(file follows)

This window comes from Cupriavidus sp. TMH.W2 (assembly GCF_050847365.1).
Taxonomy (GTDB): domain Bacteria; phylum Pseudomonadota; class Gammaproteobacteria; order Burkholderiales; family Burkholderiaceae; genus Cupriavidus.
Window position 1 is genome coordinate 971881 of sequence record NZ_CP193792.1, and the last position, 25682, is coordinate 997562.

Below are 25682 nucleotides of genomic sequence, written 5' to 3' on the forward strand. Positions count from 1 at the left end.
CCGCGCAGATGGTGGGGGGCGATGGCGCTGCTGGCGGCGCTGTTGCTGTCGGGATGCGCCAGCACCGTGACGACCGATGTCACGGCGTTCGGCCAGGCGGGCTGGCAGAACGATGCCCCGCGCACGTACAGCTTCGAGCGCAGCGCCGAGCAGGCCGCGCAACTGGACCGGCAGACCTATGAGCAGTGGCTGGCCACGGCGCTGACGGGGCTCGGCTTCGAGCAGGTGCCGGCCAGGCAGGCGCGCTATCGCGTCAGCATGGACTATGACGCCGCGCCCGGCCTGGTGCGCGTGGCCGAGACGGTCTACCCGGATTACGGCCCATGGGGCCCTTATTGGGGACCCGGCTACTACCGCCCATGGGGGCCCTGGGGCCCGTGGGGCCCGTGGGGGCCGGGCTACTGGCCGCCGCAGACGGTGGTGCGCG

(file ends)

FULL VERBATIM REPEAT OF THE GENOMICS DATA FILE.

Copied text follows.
This window comes from Cupriavidus sp. TMH.W2 (assembly GCF_050847365.1).
Taxonomy (GTDB): domain Bacteria; phylum Pseudomonadota; class Gammaproteobacteria; order Burkholderiales; family Burkholderiaceae; genus Cupriavidus.
Window position 1 is genome coordinate 971881 of sequence record NZ_CP193792.1, and the last position, 25682, is coordinate 997562.

Below are 25682 nucleotides of genomic sequence, written 5' to 3' on the forward strand. Positions count from 1 at the left end.
CCGCGCAGATGGTGGGGGGCGATGGCGCTGCTGGCGGCGCTGTTGCTGTCGGGATGCGCCAGCACCGTGACGACCGATGTCACGGCGTTCGGCCAGGCGGGCTGGCAGAACGATGCCCCGCGCACGTACAGCTTCGAGCGCAGCGCCGAGCAGGCCGCGCAACTGGACCGGCAGACCTATGAGCAGTGGCTGGCCACGGCGCTGACGGGGCTCGGCTTCGAGCAGGTGCCGGCCAGGCAGGCGCGCTATCGCGTCAGCATGGACTATGACGCCGCGCCCGGCCTGGTGCGCGTGGCCGAGACGGTCTACCCGGATTACGGCCCATGGGGCCCTTATTGGGGACCCGGCTACTACCGCCCATGGGGGCCCTGGGGCCCGTGGGGCCCGTGGGGGCCGGGCTACTGGCCGCCGCAGACGGTGGTGCGCG